Inarkiev Reigns Supreme At Moscow Open

Inarkiev Reigns Supreme At Moscow Open

| 8 | Chess Event Coverage

It was one of the strongest opens of the year, and one man was in fantastic shape. GM Ernesto Inarkiev won the Moscow Open with a splendid 8.0/9 score.

Inarkiev won the main event of what was a huge festival in the Russian capital, held January 29-February 9. The official name is “the International RSSU Chess Cup,” and it was held for the 11th time this year.

The top group, simply called “tournament A,” consisted of 246 players including dozens of strong grandmasters. GM Ernesto Inarkiev was in fantastic shape and scored 8.0/9, good for a 2931 performance rating!

The 29-year-old Russian grandmaster, who was indeed named after Ernesto "Che" Guevara, finished a full point ahead of GM Anton Korobov (Ukraine), GM Francisco Vallejo Pons (Spain), GM Tigran Petrosian (Armenia) and GM Vladislav Artemiev (Russia). Korobov came second on tiebreak, Vallejo third.

Inarkiev started strongly: he was the only player to win his first four games. His third-round encounter saw a long-term exchange sacrifice — it looked like he lost it, but he had seen deeper:

The third round in action. | Photo courtesy of the Moscow Open.

Inarkiev even moved to 5.0/5 thanks to a Black win against the two-time Ukrainian champion GM Anton Korobov. The latter thought it was time to develop his last piece, and moved his queen's rook to the center just when Black was actually threatening something:

Korobov: not sharp enough in this game. | Photo courtesy of the Moscow Open.

In round six, things didn't go according to plan. Inarkiev escaped with a draw against GM Rauf Mamedov and could easily have lost.

The next day he was back, and in top shape again. GM Ian Nepomniachtchi sacrificed a pawn but didn't get enough play, and didn't have much chance against so many strong blows (24.c5!, 28.Qc6!, 30.Qd7!, 32.Rxe5!, 38.f4!):

The round eight draw with Tigran L. Petrosian should be included as well: a very exciting game:

This way, Inarkiev kept a half-point lead over Petrosian. A group of 14 grandmaster were half a point behind the Armenian GM.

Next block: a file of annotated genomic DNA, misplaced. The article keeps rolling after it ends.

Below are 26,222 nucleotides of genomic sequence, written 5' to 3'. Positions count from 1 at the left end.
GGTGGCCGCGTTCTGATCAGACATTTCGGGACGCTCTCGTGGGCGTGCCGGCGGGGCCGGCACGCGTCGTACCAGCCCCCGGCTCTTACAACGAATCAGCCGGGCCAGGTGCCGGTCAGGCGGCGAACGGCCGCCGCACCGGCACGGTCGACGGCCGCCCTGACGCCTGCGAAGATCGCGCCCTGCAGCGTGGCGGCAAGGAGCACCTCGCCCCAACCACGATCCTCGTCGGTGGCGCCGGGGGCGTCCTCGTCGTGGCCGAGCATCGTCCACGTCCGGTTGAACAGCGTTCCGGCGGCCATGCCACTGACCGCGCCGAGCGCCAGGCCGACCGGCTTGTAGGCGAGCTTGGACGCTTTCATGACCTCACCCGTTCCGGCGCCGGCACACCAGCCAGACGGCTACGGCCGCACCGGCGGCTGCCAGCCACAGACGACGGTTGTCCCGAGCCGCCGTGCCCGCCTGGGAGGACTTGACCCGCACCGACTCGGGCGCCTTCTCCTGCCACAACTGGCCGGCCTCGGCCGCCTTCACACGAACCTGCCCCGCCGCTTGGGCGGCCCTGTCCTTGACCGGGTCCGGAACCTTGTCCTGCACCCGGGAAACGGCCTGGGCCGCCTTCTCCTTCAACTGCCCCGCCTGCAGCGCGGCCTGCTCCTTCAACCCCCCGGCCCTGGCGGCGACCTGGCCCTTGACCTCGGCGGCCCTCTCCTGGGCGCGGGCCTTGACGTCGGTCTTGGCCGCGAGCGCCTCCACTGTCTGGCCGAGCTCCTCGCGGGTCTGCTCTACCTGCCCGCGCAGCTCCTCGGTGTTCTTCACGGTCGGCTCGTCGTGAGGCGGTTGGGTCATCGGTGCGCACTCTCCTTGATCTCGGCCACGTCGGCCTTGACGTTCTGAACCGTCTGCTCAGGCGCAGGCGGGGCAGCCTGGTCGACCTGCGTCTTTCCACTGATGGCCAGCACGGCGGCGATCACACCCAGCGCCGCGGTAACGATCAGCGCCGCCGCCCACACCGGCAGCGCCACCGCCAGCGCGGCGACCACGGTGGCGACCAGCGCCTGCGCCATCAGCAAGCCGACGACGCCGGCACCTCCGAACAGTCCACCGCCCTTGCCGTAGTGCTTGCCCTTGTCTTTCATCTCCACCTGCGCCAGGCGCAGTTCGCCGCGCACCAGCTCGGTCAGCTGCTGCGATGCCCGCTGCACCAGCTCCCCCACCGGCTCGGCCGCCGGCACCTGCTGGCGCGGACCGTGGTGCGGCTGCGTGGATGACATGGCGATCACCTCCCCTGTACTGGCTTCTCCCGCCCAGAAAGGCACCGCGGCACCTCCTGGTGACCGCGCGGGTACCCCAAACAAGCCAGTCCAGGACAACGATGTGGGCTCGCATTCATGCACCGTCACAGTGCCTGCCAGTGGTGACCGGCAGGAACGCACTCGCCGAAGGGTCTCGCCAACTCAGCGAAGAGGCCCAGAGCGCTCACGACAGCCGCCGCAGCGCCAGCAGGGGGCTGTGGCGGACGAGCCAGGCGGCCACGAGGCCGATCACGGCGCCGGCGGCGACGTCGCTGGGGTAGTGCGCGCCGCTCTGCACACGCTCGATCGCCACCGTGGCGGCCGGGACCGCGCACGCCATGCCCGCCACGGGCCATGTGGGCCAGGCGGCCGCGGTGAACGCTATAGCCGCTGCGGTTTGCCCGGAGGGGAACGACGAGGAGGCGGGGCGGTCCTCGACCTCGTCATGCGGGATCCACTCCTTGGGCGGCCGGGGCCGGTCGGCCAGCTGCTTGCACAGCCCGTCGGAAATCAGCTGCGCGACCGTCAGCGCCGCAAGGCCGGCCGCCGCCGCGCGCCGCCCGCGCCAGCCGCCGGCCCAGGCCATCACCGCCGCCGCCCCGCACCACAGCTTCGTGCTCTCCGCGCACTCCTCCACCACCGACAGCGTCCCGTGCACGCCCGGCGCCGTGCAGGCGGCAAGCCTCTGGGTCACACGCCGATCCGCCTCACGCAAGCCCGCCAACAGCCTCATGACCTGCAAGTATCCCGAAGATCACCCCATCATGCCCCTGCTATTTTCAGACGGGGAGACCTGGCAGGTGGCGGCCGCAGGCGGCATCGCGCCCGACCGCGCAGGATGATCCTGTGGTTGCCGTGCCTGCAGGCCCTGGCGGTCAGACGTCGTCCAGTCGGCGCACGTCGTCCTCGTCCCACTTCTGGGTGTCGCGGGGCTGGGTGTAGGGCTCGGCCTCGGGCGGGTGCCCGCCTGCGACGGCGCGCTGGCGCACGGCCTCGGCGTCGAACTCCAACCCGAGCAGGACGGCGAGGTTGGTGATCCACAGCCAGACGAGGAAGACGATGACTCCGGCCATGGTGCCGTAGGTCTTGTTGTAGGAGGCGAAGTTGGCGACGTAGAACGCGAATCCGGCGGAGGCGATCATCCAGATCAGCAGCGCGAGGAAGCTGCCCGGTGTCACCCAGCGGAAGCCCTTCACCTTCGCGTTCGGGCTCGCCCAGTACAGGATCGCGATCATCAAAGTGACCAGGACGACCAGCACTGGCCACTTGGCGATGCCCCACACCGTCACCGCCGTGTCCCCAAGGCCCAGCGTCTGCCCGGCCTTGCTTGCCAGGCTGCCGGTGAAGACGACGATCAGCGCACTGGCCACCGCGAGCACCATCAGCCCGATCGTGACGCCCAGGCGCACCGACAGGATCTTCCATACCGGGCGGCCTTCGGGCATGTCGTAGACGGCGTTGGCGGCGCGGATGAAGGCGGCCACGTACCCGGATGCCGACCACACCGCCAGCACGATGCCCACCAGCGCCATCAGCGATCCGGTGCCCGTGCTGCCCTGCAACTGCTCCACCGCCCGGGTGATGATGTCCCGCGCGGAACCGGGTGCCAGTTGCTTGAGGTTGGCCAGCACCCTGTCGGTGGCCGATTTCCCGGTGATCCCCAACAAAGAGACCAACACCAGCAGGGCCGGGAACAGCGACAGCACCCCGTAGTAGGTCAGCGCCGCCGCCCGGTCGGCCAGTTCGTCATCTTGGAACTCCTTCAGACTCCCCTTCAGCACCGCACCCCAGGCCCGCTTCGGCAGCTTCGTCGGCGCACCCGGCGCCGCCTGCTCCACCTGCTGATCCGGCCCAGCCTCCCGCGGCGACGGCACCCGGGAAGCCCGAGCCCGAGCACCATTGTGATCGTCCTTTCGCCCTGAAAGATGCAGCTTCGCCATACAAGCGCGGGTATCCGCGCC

In the all-decisive last round, Inarkiev won yet again. He displayed exemplary endgame technique against the reigning Russian champion, who missed a draw at the end:

Inarkiev in the last round. | Photo courtesy of the Moscow Open.

2015 Moscow Open | Final Standings (Top 20)

Rk SNo Name FED Rtg Pts TB1 TB2 TB3
1 7 Inarkiev Ernesto RUS 2675 8.0 53.5 49.0 7
2 4 Korobov Anton UKR 2687 7.0 52.5 48.0 6
3 2 Vallejo Pons Francisco ESP 2706 7.0 50.0 46.5 5
4 11 Petrosian Tigran L. ARM 2663 7.0 50.0 46.0 5
5 12 Artemiev Vladislav RUS 2659 7.0 49.0 46.0 5
6 1 Nepomniachtchi Ian RUS 2714 6.5 52.5 48.0 5
7 9 Grachev Boris RUS 2670 6.5 52.5 47.5 4
8 18 Volkov Sergey RUS 2618 6.5 52.0 48.0 5
9 14 Mamedov Rauf AZE 2642 6.5 52.0 48.0 4
10 27 Grigoriants Sergey RUS 2567 6.5 48.5 44.5 5
11 13 Kokarev Dmitry RUS 2645 6.5 48.5 44.0 4
12 56 Sanal Vahap TUR 2460 6.5 47.5 43.5 5
13 15 Khairullin Ildar RUS 2629 6.5 47.0 43.5 4
14 8 Khismatullin Denis RUS 2673 6.5 45.5 42.0 5
15 23 Shimanov Aleksandr RUS 2591 6.5 44.5 41.0 5
16 76 Usmanov Vasily RUS 2414 6.5 44.0 41.0 4
17 32 Megaranto Susanto INA 2548 6.5 43.0 39.5 4
18 34 Xiu Deshun CHN 2543 6.0 53.0 49.0 4
19 33 Pridorozhni Aleksei RUS 2545 6.0 52.0 48.0 4
20 42 Kharchenko Boris UKR 2483 6.0 51.5 47.5 5

(Full final standings here.)

 The podium includes Korobov, Inarkiev and Vallejo. | Photo courtesy of the Moscow Open.

The “B tournament” was an open tournament for female players only. The Chinese WGM Lei Tingjie also scored 8.0/9, and also finished a full point ahead of the rest.

IM Evgeni Dragomarezkij won the veterans tournament with 7.5/9, half a point more than GM Evgeny Sveshnikov

A 10-player round robin for students was won by GM Samvel Ter-Sahakyan, who scored 6.0/9 but finished clear first nonetheless. Second came GM Daniil Dubov.

The following nice attacking game was played in this tournament:

IM Irene Kharisma Sukandar won a similar round robin for female students; she finished two points ahead of IM Alina Kashlinskaya.

The festival was held at the Russian State Social University in Moscow. The eight tournaments combined had a total prize fund of 4 million roubles (US $60,780 or € 53,700).

Peter Doggers

Peter Doggers joined a chess club a month before turning 15 and still plays for it. He used to be an active tournament player and holds two IM norms.

Peter has a Master of Arts degree in Dutch Language & Literature. He briefly worked at New in Chess, then as a Dutch teacher and then in a project for improving safety and security in Amsterdam schools.

Between 2007 and 2013 Peter was running ChessVibes, a major source for chess news and videos acquired by in October 2013.

As our Director News & Events, Peter writes many of our news reports. In the summer of 2022, The Guardian’s Leonard Barden described him as “widely regarded as the world’s best chess journalist.”

In October, Peter's first book The Chess Revolution will be published!

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